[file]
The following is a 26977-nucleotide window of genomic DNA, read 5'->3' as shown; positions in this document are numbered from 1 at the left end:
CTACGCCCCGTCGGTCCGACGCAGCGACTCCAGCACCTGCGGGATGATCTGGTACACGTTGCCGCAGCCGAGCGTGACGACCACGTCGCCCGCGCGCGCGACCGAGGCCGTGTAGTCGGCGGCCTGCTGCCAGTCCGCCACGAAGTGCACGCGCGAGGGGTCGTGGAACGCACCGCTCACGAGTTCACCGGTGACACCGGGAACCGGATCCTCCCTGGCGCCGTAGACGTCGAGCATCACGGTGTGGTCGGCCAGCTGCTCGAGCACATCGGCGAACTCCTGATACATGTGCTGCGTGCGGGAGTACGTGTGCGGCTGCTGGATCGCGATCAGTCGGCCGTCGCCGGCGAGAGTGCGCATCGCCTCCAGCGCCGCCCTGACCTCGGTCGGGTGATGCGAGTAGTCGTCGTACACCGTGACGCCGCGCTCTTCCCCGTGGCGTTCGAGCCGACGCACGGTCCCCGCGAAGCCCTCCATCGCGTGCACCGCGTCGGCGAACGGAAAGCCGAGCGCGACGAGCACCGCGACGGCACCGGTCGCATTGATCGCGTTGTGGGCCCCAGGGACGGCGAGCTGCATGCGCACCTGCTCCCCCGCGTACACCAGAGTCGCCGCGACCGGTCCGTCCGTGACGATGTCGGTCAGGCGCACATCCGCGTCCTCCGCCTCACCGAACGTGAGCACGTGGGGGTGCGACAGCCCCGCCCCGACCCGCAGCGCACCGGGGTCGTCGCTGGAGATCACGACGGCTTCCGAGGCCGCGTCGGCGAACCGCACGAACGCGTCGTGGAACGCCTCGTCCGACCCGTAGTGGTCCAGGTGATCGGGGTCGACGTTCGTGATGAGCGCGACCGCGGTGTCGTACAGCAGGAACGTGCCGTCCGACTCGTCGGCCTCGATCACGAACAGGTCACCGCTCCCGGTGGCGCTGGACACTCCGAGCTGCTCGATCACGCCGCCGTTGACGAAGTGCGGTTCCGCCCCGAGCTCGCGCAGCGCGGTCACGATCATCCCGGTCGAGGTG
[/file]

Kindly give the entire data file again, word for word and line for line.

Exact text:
The following is a 26977-nucleotide window of genomic DNA, read 5'->3' as shown; positions in this document are numbered from 1 at the left end:
CTACGCCCCGTCGGTCCGACGCAGCGACTCCAGCACCTGCGGGATGATCTGGTACACGTTGCCGCAGCCGAGCGTGACGACCACGTCGCCCGCGCGCGCGACCGAGGCCGTGTAGTCGGCGGCCTGCTGCCAGTCCGCCACGAAGTGCACGCGCGAGGGGTCGTGGAACGCACCGCTCACGAGTTCACCGGTGACACCGGGAACCGGATCCTCCCTGGCGCCGTAGACGTCGAGCATCACGGTGTGGTCGGCCAGCTGCTCGAGCACATCGGCGAACTCCTGATACATGTGCTGCGTGCGGGAGTACGTGTGCGGCTGCTGGATCGCGATCAGTCGGCCGTCGCCGGCGAGAGTGCGCATCGCCTCCAGCGCCGCCCTGACCTCGGTCGGGTGATGCGAGTAGTCGTCGTACACCGTGACGCCGCGCTCTTCCCCGTGGCGTTCGAGCCGACGCACGGTCCCCGCGAAGCCCTCCATCGCGTGCACCGCGTCGGCGAACGGAAAGCCGAGCGCGACGAGCACCGCGACGGCACCGGTCGCATTGATCGCGTTGTGGGCCCCAGGGACGGCGAGCTGCATGCGCACCTGCTCCCCCGCGTACACCAGAGTCGCCGCGACCGGTCCGTCCGTGACGATGTCGGTCAGGCGCACATCCGCGTCCTCCGCCTCACCGAACGTGAGCACGTGGGGGTGCGACAGCCCCGCCCCGACCCGCAGCGCACCGGGGTCGTCGCTGGAGATCACGACGGCTTCCGAGGCCGCGTCGGCGAACCGCACGAACGCGTCGTGGAACGCCTCGTCCGACCCGTAGTGGTCCAGGTGATCGGGGTCGACGTTCGTGATGAGCGCGACCGCGGTGTCGTACAGCAGGAACGTGCCGTCCGACTCGTCGGCCTCGATCACGAACAGGTCACCGCTCCCGGTGGCGCTGGACACTCCGAGCTGCTCGATCACGCCGCCGTTGACGAAGTGCGGTTCCGCCCCGAGCTCGCGCAGCGCGGTCACGATCATCCCGGTCGAGGTG